Winter in Western NY. If you aren’t familiar, it’s pretty much comparable to the arctic between November and March. Sometimes longer if we’re really lucky. While we’ve been spared somewhat this year, I still feel certain that winter is the absolute WORST season for parenting.
Now that I have two small children, I find that we are stuck inside during the majority of these horrible months. I mean, the temperature last weekend hit -25 degrees with the wind chill. I’m all for bundling up and getting out there now and again, but -25 degrees is like some north pole, tundra, polar bear bull shit. So for hours and hours on end, I am attempting to entertain two kids inside my home.
Between Christmas and birthdays, there are literally 400 toys in the house – a multitude of things to do to keep them busy. But if your kids are anything like mine, they play with toys for about seven minutes at a time and then they spend an hour rolling around the kitchen floor complaining that you aren’t playing with them enough. The baby, who has every infant toy ever created, would rather spend his time speed crawling to the back door and eating dirt and salt off the boot trays (yes, our door ways are lined with boot trays – another reason winter blows). And my four year old prefers to use the dog leash as a lasso and the top of my sauce pan as his shield for fighting bad guys. When they are tired of these things, they go back to hanging on my legs and begging me to entertain them. This pretty much sums up my weekends.
And then there are school breaks. Don’t get me wrong. As a teacher, I rejoice in a week away from work every now and again. But after two weeks at Christmas and a week in February during the middle of winter, I start reconsidering whether school breaks are actually such a “vacation.” During these weeks, the preschool teacher in me scrolls through my Pinterest boards at night searching for activities to keep my kids busy as long as possible educate my children. Sensory bottles, art projects, counting games. I spend tons of time planning and creating these things. Of course, my kids LOVE this shit for about 12 minutes, and then they get back to begging me for snacks and crying because I won’t let them climb on the coffee table and shoot Nerf guns at our flat screen TV.
After 13 hour days spent between our playroom and the kitchen, I occasionally give in and agree to take them somewhere more exciting, like one of the many local indoor play gyms (which is an entirely different post on its own). Another reason this season is the devil? The gear it requires to actually go anywhere. The boots, the coats, the hats, the mittens. It takes at least 45 minutes to get everyone dressed in the appropriate attire in order to even attempt to leave the damn house. While I wrestle the baby into his car seat, the four year old is undoubtedly climbing around in the snow banks behind me – only to cry afterwards for ten minutes in the car because his pants are wet and cold. And on top of all that, the car seat Nazis will chastise you if you DARE put your child in a car seat with a coat on. This is unsafe practice, if you weren’t aware. I don’t know about you, but I consider going out in -25 degrees without a coat also an unsafe practice. Either way, it’s the worst.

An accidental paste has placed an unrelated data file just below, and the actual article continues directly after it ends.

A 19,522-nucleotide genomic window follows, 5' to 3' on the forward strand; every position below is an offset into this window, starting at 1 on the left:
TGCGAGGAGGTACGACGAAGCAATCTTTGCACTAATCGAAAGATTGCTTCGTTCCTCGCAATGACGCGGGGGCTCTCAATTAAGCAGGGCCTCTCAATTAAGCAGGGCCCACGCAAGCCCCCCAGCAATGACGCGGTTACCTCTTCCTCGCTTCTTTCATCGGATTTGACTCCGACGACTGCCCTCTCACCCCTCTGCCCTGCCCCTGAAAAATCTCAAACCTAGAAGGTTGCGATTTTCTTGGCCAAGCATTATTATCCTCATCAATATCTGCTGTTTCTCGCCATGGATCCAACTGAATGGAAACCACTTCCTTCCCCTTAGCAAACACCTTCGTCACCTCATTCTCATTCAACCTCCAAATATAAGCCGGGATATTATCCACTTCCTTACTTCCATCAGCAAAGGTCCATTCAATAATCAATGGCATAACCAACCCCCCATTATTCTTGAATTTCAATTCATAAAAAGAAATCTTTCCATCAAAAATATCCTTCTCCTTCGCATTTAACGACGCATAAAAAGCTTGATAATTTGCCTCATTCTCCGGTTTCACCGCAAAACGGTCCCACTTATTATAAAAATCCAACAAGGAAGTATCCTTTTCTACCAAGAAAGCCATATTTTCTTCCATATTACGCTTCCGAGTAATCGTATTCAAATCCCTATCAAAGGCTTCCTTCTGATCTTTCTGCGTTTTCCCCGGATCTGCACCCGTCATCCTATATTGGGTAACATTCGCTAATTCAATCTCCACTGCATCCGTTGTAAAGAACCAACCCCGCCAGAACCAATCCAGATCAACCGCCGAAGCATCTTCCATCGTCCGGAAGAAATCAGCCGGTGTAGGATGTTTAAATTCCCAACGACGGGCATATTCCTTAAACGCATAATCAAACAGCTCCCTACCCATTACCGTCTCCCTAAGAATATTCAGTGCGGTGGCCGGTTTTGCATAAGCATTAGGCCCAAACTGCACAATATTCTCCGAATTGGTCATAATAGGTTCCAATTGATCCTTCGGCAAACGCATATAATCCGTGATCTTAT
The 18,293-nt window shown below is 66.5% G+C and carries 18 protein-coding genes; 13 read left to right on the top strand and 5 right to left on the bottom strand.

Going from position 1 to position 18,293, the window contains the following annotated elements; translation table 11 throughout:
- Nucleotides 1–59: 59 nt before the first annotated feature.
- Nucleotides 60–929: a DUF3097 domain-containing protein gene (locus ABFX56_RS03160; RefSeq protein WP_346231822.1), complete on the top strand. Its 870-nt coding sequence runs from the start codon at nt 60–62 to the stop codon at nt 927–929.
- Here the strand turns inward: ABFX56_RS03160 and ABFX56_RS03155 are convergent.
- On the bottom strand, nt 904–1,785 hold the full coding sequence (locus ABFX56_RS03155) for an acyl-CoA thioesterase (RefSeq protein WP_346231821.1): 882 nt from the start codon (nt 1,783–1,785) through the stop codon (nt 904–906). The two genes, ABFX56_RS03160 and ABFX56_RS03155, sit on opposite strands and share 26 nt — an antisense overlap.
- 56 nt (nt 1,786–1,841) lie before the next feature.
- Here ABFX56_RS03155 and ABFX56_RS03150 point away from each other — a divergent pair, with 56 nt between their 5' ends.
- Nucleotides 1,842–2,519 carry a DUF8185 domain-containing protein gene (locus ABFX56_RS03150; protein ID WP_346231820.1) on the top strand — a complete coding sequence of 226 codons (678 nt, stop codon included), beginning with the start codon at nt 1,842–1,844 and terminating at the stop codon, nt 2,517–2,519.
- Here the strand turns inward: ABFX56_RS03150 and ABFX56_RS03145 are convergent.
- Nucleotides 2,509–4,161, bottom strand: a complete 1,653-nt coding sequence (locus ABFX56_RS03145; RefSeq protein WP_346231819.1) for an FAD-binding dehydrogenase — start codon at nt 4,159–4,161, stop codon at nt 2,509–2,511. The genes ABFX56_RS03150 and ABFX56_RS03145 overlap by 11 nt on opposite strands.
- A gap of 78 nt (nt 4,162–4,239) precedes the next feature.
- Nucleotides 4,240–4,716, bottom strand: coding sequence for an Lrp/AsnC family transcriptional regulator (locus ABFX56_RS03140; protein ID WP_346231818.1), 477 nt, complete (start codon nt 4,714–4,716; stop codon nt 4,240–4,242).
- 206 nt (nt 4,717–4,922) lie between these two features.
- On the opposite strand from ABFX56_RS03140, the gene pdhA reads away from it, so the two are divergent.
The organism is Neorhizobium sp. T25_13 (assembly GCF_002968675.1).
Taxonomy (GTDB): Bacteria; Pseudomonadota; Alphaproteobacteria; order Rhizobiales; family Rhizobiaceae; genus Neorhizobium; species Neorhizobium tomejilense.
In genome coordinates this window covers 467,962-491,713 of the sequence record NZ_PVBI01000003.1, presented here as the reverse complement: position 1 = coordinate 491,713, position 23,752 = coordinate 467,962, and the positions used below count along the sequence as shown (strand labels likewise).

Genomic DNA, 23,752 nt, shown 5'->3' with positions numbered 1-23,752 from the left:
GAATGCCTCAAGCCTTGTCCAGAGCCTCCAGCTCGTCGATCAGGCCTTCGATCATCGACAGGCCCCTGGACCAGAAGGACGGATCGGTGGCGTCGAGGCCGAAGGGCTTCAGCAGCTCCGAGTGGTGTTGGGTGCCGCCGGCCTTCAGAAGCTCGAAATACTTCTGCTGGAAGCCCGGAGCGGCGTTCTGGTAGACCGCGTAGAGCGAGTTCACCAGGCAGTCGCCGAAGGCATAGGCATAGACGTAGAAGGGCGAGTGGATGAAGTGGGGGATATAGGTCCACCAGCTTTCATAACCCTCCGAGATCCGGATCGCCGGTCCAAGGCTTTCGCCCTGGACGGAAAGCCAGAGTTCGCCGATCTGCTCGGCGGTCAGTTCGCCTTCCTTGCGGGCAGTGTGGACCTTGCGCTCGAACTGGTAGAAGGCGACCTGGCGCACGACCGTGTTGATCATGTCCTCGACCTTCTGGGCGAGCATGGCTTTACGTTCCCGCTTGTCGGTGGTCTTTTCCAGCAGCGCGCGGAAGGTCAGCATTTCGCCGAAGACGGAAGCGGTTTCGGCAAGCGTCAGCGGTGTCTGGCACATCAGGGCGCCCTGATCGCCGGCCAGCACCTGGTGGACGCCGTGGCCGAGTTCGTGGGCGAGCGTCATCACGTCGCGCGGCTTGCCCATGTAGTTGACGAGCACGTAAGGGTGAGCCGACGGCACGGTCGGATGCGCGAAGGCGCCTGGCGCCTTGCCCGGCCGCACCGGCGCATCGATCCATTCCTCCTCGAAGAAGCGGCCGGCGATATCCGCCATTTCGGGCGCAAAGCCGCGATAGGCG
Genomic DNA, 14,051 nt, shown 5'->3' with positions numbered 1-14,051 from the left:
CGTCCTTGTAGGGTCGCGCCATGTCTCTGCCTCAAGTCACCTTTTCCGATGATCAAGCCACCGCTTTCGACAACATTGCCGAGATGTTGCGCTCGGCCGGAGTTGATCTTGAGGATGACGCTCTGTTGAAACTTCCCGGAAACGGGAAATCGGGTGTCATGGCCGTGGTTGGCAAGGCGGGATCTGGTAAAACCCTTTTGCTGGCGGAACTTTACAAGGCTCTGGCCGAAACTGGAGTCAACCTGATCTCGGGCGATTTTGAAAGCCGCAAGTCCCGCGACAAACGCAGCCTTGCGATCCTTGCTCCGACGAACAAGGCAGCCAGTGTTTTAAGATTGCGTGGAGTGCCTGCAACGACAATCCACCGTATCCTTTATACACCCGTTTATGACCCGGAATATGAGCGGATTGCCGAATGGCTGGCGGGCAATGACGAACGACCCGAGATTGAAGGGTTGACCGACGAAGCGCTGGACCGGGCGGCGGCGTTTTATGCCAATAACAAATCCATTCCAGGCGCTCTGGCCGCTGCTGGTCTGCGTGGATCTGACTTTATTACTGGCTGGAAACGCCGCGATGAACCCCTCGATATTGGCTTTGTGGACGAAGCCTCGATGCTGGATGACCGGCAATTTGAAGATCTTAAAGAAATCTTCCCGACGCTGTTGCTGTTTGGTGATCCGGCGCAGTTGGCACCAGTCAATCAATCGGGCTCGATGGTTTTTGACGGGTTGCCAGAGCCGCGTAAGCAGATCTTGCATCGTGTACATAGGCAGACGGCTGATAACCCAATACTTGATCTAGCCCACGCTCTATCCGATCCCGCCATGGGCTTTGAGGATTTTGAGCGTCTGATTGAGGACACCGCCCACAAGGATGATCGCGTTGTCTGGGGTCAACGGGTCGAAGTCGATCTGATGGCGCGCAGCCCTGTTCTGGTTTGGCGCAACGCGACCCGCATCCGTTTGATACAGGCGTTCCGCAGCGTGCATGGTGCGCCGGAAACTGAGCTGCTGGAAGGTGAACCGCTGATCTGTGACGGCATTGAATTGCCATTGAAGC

And finally, when there is snow outside, the children will most definitely, unquestionably, ALWAYS want to play in it. If your kids are little, that means you will be playing in it, too. The back hallway of my house turns into a snowsuit shit storm, as my four year old screams about his boots being too tight, his coat being too bunchy, and his hat being too itchy and so on. The baby is usually lying on the floor looking like some cross between the marshmallow man and an infant mummy. I spend another 45 minutes putting on the gear only to find out that my kid has to pee and it’s an emergency. Can’t we just fast forward to summer when he can pee in the grass in the backyard for god’s sake?
Every February, I begin to wonder why any human being would actually choose to live in a place that is so cold for so many months of the year. But I know that in just a few short weeks, the snow will melt, the temps will rise (slightly) and we will be able to get back outside. And then of course, we’ll have the rain and the mud to deal with until June.
In conclusion, if you are a parent and you are considering moving to Western NY, just don’t.